Execution was top-notch. Nobody seemed too worried about making a mistake. Everyone trusted their skill set and looked to attack. They took their opportunity without fear of failure (which can cripple a player of any age).

You could see it in the body language of all six players and it energised the entire team. That will carry that into training this week and throughout the Six Nations when the internationals are away.

Second Captains

If you run out onto the field knowing you are good enough to be there, but also thinking it could be your last time wearing the blue jersey, you can end up playing 200 times for your province. That mentality served me well, anyway (maybe not the first 50-odd caps, but certainly the 200 that followed).

Rugby, essentially, is a battle of momentum. Bath could have won Saturday’s game if, say, Leroy Houston got to Jonathan Joseph’s grubber before Dave Kearney.

Virtuous circle

Dave’s gasket-blowing sprint into the dead-ball area meant Leinster held on to the initiative. That and a solid set piece kept their virtuous circle intact. The crowd fed into this. The young guys would have felt this.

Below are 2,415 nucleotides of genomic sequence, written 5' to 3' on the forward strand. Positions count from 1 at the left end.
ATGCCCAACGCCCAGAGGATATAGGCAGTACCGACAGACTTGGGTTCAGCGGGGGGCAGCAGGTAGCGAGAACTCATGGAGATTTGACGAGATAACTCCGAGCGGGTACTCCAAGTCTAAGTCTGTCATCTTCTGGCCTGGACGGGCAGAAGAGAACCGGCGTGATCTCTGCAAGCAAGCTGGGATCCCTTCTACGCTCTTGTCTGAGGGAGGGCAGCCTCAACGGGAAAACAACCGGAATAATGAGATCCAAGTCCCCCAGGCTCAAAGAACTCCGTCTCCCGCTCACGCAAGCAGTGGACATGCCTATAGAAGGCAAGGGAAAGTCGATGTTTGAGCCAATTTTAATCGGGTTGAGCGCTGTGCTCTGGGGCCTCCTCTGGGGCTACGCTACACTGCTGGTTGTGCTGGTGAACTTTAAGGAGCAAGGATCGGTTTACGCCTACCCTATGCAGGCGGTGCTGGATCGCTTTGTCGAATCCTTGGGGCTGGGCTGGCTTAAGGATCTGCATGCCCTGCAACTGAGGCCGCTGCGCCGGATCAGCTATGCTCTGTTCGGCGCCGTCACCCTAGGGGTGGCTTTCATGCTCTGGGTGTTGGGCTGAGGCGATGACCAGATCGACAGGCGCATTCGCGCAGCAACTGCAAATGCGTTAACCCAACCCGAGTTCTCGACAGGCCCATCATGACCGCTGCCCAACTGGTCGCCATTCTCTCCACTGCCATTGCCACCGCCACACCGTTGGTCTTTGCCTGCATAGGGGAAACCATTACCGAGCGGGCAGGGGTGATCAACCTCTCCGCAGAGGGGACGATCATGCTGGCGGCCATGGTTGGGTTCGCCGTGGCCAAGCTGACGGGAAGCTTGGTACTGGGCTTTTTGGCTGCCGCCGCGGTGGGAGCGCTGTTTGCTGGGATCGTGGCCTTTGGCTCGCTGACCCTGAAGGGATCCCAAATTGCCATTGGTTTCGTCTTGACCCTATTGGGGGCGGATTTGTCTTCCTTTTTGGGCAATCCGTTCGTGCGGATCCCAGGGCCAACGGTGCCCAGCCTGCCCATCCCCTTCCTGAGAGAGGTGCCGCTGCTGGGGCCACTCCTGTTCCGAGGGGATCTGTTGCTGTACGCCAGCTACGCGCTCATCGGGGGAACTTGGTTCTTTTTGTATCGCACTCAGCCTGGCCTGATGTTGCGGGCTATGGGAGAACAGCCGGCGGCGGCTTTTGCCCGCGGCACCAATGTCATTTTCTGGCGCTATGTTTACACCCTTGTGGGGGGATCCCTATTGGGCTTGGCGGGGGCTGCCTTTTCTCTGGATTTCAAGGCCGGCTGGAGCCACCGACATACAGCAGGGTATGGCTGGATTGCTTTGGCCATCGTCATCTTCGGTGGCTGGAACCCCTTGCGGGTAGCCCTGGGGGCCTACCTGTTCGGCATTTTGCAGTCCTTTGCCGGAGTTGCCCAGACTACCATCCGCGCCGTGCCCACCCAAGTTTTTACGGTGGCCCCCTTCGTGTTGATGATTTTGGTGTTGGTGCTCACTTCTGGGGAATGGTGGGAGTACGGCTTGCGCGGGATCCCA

Wasps away on Saturday is another interesting challenge for Cullen and the players, as Leinster are already eliminated, yet everything hinges on victory for Wasps.

Leo will be keen to maintain established performance levels since Christmas. A few players will come back in and will be keen to find form before the Six Nations, knowing that Joe Schmidt is watching closely.

But all this can be seen as a confidence boost for both Ireland and Leinster. The levels of competition are massive now.